Schools of a Different Sort: Five Alternative Educations

Some people aren't built to thrive in a lecture hall, and conventional schooling doesn't guarantee a job.

Every three months, GOOD releases our quarterly magazine, which examines a given theme through our unique lens. Recent editions have covered topics like the impending global water crisis, the future of transportation, and the amazing rebuilding of New Orleans. This quarter's issue is about work, and we'll be rolling out a variety of stories all month.

Needless to say, a traditional academic education isn’t for everyone. Some people aren’t built to thrive in a lecture hall, and conventional schooling doesn’t guarantee a job. Luckily, there are those who have taken heed of this and have embarked on projects that give learning a different dimension. Here are five examples of such ventures.

Hyper Island started as a response to the blossoming new-media industry in 1996. Jonathan Briggs, David Erixon, and Lars Lundh joined forces to create an experience-based educational program that transcends traditional textbook learning. Headquartered in Sweden, the organization offers five long-term programs in areas such as mobile applications and motion graphics.

Project M is a design program in Greensboro, Alabama, that aims to create meaningful projects that will make an impact on the community and residents of surrounding Hale County. Two separate, two-week sessions challenge designers to “think wrong,” and to go against linear thought processes that inhibit innovation and creativity.

Y Combinator provides seed funding for new companies to help turn ideas into reality. But a lot of companies do that. Y Combinator then works with up-and-coming entrepreneurs on everything from conceptualization of a business strategy to dealing with potential investors and acquires, in a sort of crash course in starting a company.

W+K12 is an experimental advertising school started by the Portland, Oregon-based ad agency Wieden+Kennedy. Even as the academy trains young designers for the advertising industry, it also subverts it. A student once described it as “a school for advertising and a school for people who don’t like advertising.”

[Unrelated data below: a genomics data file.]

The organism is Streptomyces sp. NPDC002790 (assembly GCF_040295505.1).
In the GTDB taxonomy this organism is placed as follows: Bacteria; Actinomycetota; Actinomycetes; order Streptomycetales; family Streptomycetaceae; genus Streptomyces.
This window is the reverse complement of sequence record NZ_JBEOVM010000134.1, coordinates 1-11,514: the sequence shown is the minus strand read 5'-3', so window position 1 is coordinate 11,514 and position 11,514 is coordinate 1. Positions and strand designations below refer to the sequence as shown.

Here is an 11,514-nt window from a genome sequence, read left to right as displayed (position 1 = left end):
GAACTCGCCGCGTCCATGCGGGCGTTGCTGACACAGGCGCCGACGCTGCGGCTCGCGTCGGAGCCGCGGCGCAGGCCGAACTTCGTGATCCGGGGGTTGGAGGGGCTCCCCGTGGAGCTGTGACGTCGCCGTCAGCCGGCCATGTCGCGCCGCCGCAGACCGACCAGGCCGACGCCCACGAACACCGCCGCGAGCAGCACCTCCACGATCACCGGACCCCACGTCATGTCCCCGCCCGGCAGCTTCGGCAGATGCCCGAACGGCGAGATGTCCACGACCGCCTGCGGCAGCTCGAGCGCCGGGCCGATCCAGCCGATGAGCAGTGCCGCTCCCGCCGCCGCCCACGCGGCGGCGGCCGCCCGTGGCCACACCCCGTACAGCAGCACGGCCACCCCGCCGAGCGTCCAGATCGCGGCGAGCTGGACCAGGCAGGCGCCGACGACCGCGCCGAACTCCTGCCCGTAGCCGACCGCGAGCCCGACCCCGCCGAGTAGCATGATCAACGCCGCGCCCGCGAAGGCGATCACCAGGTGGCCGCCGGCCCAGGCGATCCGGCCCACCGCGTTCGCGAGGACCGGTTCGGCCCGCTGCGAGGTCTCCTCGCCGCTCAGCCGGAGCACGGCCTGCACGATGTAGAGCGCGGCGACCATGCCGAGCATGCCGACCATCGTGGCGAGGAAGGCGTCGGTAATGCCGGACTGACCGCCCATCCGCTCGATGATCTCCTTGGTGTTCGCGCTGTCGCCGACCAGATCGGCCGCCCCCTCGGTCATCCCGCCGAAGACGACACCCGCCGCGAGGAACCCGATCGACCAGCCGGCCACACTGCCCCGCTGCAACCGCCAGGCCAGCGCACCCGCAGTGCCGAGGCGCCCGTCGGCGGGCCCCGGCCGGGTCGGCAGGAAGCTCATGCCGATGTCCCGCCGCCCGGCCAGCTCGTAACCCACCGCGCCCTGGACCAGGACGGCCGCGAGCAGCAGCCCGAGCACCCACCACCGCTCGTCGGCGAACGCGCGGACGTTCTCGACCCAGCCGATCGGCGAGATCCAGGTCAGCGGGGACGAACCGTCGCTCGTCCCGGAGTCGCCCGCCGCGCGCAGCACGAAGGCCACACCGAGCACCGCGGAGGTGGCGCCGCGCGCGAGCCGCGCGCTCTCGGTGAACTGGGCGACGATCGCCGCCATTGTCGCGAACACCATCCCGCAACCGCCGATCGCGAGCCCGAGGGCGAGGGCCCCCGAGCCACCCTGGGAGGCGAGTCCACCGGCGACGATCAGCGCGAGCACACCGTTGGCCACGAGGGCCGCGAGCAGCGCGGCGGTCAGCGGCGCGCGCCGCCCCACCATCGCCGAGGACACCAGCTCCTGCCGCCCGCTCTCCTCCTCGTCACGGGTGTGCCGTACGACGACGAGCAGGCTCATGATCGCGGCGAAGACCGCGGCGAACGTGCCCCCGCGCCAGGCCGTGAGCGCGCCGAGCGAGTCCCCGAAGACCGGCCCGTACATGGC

World Wide Opportunities on Organic Farms This organization connects people who want to experience what it’s like to work at a farm and hosts who could use the extra help. Volunteers learn about how organic food is grown while helping their hosts with various tasks for a set amount of hours. In return, farmhands are provided accommodations and food during their stay.

Julian Meehan

Young leaders from around the world are gathering at the United Nations Headquarters in New York Saturday to address arguably the most urgent issue of our time. The Youth Climate Summit comes on the heels of an international strike spearheaded by Greta Thunberg, the 16-year-old climate activist from Sweden, who arrived in New York via emissions-free sailboat earlier this month.

Translated from Swedish, "berg" means "mountain," so it may feel fated that a young woman with Viking blood in her veins and summit in her name would be at the helm. But let's go out on a limb and presume Thunberg, in keeping with most activists, would chafe at the notion of pre-ordained "destiny," and rightly so. Destiny is passive — it happens to you. It's also egomaniacal. Change, on the other hand, is active; you have to fight. And it is humble. "We need to get angry and understand what is at stake," Thunberg declared. "And then we need to transform that anger into action."

This new generation of activists' most pernicious enemy is denial. The people in charge — complacent politicians and corporation heads who grossly benefit from maintaining the status quo — are buffered from real-life consequences of climate change. But millions of people don't share that privilege. For them, climate change isn't an abstract concept, but a daily state of emergency, whether it comes in the form of "prolonged drought in sub-Saharan Africa…devastating tropical storms sweeping across Southeast Asia, the Caribbean and the Pacific…[or] heatwaves and wildfires," as Amnesty International reportsare all too real problems people are facing on a regular basis.

RELATED: Greta Thunberg urges people to turn to nature to combat climate change

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